Unique Identifier b>Authors Catuzzo B. Ciancamerla F, Bobbio M, Longo M, Trevi GP
Institution University Division of Cardiology, University of Turin, Turin, Italy.
Journal of Cardiac Failure. 9(4):303-10, 2003 Aug.
In patients with severe systolic dysfunction, only brain natriuretic peptide is related to diastolic restrictive pattern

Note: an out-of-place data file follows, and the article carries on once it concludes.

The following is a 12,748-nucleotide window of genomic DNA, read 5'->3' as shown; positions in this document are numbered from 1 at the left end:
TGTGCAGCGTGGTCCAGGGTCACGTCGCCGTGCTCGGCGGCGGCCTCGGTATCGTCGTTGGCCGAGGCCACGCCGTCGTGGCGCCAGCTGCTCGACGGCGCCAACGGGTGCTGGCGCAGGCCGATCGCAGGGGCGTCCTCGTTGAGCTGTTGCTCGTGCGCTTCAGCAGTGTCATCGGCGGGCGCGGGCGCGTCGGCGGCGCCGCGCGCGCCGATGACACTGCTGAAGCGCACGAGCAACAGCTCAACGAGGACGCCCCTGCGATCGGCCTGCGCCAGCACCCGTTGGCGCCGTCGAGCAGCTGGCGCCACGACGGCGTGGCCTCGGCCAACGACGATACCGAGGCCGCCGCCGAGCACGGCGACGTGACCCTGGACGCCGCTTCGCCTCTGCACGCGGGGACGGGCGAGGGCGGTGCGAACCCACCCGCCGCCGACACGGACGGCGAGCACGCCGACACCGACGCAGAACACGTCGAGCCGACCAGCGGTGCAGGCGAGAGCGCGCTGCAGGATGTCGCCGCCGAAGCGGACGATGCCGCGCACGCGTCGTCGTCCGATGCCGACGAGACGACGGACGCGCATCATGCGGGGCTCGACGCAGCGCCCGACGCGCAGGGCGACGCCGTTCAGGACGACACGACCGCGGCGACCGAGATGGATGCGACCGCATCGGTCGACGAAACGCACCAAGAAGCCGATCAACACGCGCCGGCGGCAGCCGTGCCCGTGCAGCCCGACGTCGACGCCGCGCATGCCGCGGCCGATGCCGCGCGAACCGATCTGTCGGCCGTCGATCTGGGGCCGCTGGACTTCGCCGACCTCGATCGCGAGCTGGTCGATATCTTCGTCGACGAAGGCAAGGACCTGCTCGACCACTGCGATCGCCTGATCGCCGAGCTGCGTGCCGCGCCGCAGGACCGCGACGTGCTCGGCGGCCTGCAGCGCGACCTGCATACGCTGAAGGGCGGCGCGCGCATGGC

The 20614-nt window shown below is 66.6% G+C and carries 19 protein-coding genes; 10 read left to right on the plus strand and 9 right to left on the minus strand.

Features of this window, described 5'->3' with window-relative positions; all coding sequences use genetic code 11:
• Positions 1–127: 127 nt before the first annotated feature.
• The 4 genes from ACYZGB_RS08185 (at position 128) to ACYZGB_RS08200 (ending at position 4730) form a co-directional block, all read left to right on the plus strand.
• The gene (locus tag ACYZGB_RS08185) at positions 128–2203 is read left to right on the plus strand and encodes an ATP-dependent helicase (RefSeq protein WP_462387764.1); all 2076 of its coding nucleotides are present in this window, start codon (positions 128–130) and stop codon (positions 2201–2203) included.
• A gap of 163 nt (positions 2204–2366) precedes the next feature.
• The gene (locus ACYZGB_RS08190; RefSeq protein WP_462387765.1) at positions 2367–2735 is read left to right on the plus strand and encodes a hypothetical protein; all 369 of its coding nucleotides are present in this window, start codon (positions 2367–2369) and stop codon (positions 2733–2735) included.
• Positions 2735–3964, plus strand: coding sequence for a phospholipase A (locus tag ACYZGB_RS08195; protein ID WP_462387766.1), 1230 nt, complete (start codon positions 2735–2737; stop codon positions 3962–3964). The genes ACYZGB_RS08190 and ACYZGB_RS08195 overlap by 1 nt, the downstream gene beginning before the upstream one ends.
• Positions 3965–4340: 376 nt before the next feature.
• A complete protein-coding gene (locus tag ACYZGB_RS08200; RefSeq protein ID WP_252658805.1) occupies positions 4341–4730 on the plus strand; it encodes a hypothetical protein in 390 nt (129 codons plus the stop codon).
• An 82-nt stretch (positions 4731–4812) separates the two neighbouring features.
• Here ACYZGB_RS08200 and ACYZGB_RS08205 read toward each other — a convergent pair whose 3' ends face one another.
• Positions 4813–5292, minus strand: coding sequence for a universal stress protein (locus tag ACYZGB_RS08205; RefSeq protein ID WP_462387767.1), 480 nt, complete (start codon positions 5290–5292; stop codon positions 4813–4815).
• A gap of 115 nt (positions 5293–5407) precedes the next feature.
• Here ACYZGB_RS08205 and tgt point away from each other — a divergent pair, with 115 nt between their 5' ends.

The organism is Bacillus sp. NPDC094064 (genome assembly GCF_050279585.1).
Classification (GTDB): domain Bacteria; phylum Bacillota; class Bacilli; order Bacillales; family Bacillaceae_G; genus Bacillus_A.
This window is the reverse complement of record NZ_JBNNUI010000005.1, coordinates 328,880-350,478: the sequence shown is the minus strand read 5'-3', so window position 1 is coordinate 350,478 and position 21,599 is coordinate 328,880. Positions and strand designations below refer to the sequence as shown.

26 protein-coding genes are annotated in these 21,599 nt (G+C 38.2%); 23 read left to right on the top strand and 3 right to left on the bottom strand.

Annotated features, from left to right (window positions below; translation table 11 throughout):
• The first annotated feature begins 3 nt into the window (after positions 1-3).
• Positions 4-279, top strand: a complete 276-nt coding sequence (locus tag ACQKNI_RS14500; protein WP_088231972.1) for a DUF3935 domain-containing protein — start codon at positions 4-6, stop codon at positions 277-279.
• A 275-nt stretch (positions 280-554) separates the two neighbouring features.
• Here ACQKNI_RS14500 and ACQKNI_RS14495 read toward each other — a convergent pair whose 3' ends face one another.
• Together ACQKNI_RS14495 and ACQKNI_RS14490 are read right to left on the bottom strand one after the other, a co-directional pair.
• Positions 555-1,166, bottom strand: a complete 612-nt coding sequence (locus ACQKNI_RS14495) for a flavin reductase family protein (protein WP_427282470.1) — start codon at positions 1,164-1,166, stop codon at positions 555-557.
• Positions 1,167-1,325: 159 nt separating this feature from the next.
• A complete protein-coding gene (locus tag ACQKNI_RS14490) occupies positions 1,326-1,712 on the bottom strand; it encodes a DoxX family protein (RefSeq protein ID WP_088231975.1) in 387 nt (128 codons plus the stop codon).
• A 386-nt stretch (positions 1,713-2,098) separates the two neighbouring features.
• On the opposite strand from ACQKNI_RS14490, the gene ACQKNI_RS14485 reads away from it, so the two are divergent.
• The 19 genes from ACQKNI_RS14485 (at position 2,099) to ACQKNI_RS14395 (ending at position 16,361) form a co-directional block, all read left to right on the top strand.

Abstract BACKGROUND: In patients with severe systolic dysfunction the relationship between diastolic dysfunction and plasma levels of atrial and brain natriuretic peptide (ANP, BNP), catecholamines, renin, and aldosterone in patients with chronic heartfailure (CHF) has never been investigated. OBJECTIVES: The aim of this study was to evaluate in clinically stable patients with severe systolic dysfunction whether the presence of diastolic restrictive pattern modifies neurohormonal plasma levels. METHODS: Of 82 consecutive patients with stable CHF, 36 were in sinus rhythm, had an adequate ultrasound window and an ejection fraction <30%, and gave their written consent. Plasma levels of ANP, BNP, aldosterone, renin, epinephrine, and norepinephrine were assessed, and the diastolic function was evaluated by Doppler transmitral flow velocity curves. RESULTS: Except for aldosterone, plasma levels of the other hormones were above normal range in most patients. Patients with restrictive pattern (22%) had BNP plasma levels significantly higher than patients with nonrestrictive pattern (78%): 251 +/- 196 versus 44 +/- 35 ng/L (P=.02). A BNP value of 72.6 ng/L had a sensitivity of 88%, with a specificity of 89% for detecting restrictive pattern in our population. CONCLUSION: In clinically stable patients with CHF and severe systolic dysfunction, BNP is the only neurohormone sensitive to the concomitant presence of a restrictive pattern.